Carole King has been something of a straw woman here on Musicwhore.org. When her name was evoked, it was usually in service of describing milquetoast or overly sentimentalized music. Do a search for Onitsuka Chichiro on old versions of this site, and King probably shows up in a paragraph somewhere.
King released her landmark album, Tapestry, a year and two months before I was born. I would have encountered her music on the radio as I was growing up, probably on KSSK alongside Joni Mitchell and James Taylor.
By the time I was old enough to explore music on my own, King’s music had become fodder for TV commercial jingles. A burgeoning art fag such as myself couldn’t help but hold her in disdain.
Gilmore Girls was one of my favorite shows, but when it aired, I had to mute the opening credits. The overly earnest cover of King’s “Where You Lead” is aural treacle.
But Tapestry shows up on critics list everywhere, and it’s not hard to find old vinyl pressings of the album selling for no more than $10. Before it could be jingle fodder, it had to achieve a level of success to warrant such ubiquity.
So when I spotted a copy of Tapestry selling for $1 at Lifelong Thrift Store, I bought it.
And I like it way more than I expected to.
King’s performances are gritty. Subsequent covers and reimagining of Tapestry’s tracks all polish off those rough edges. Onituska inherited that unfortunate legacy, although her own voice brings back some of that burnish.
I imagine Tapestry was the Jagged Little Pill of its day — an album where nearly every track could have been considered a hit single. While Alanis Morrisette’s breakthrough album took a raw, emotional look at heartbreak, King’s Tapestry holds together with an exploration of camaraderie. In both cases, they’re strong performances driven by an artistic clarity.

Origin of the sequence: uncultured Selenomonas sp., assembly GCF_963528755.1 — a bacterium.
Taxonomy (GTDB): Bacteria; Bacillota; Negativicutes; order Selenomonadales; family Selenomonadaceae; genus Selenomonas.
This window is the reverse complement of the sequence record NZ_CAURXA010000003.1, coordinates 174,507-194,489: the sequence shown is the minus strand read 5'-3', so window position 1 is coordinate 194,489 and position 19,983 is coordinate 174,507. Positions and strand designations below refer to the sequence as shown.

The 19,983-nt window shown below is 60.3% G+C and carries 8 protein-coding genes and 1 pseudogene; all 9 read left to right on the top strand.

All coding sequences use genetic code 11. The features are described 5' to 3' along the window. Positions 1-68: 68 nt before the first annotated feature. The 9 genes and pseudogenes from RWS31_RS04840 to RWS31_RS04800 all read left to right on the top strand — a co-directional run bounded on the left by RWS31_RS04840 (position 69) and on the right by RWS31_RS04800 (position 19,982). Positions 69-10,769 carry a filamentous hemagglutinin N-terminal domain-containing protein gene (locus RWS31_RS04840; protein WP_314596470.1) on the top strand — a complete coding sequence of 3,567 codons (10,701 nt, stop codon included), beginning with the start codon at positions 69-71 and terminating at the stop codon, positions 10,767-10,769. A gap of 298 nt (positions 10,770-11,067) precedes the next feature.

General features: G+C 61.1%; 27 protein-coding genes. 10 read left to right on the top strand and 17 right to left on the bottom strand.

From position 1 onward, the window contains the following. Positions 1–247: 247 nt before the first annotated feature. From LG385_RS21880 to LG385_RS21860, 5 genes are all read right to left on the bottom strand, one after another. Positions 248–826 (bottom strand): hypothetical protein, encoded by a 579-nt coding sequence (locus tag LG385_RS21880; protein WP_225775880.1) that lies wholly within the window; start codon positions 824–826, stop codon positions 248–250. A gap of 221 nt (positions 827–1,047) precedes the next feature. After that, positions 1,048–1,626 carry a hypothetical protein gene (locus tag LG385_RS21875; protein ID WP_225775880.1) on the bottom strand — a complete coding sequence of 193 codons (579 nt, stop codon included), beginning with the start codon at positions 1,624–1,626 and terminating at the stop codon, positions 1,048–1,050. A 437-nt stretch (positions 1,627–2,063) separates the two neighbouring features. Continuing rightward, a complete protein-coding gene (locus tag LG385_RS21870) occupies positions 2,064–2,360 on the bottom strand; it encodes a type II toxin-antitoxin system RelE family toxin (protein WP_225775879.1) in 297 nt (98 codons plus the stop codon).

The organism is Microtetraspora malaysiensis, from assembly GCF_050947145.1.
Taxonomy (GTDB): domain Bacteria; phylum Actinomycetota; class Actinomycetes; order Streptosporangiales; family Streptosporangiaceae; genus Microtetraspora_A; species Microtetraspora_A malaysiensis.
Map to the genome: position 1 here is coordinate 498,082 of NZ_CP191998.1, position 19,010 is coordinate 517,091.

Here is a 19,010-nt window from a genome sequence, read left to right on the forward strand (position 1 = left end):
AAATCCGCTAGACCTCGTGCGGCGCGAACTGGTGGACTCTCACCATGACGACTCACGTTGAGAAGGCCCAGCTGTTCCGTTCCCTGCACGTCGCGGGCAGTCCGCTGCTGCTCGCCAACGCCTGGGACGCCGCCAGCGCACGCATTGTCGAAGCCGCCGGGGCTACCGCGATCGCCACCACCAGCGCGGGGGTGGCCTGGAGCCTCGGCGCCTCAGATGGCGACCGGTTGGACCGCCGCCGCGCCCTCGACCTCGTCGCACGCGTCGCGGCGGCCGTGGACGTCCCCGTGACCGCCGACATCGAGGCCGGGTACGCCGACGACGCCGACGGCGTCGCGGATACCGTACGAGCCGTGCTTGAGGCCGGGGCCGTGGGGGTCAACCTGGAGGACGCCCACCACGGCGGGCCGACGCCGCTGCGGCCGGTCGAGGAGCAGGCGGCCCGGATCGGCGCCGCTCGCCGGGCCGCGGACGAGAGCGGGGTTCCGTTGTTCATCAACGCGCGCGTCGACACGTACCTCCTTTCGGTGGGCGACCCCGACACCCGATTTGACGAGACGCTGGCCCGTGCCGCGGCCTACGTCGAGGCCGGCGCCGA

But it’s taken me nearly most of my lifetime to appreciate Tapestry. In that sense, the album is also a cautionary tale of music commercialization. Exploit a copyright too much, and a listener with little context may not realize that catchy jingle was actually intended to be art.
Teen-aged me would be very disappointed in mid-life me.
Cameo was all over the radio and MTV in the mid-80s with “Word Up”, and while the first few plays of the hit single were novel, the remaining billion over the course of its shelf life weren’t. That overexposure, of course, made me vow never to buy its namesake album.
But what did I do at the Friends of the Library Book Sale some 30 years later? I picked it up for $1.
What would compel me to turn back on my younger self’s resolve? The answer: “Candy”.
“Candy” was the follow-up single to “Word Up”, and it too became a hit, albeit without the excessive airplay. It was an unlikely candidate for a single, possessing a strange bass line that starts simply but shifts rhythmically in unpredictable ways.
The only hook in the song is the phrase, “It’s like candy”. The rest is a mishmash of an asymmetrical monotone melody and a punctuating guitar riff. Of the eight tracks on Word Up, it’s hands down the most complex.
Over the years, the catchier “Word Up” could be heard piping into public places more often than “Candy”, and as such, “Candy” receded into distant memory … until it appeared on the pre-show playlist at a concert by the Revolution.
When it came on, the oddness of “Candy” struck me, and I appreciated it on a level far more than I could as a teenager. A month after the concert, I found myself at the book sale with a copy of Word Up in my stack of purchases.
It turns out the title track and “Candy” are the most anomalous tracks on Word Up. The remainder of the album’s seven tracks are journeyman funk tracks that would not have sounded out of place a decade earlier, save for all the analog synths.
Word Up front loads its most remarkable tracks, then pulls back and becomes a different album altogether. If I bought it at the time, I wouldn’t have understood it, let alone appreciate it.
And I certainly wouldn’t have enjoyed it the way I do now.
On paper, Pony Express Record by Shudder to Think ought to be an album I adore. It has complex rhythms, angular melodies, dissonant riffs and lots of distortion. It even arrived at time in my life when modern classical music started occupying my wheelhouse.
But for many years, I could muster at most an intellectual appreciation for the album. Something about it prevented me from internalizing it the same I would music by, say, Wayne Horvitz or Meredith Monk.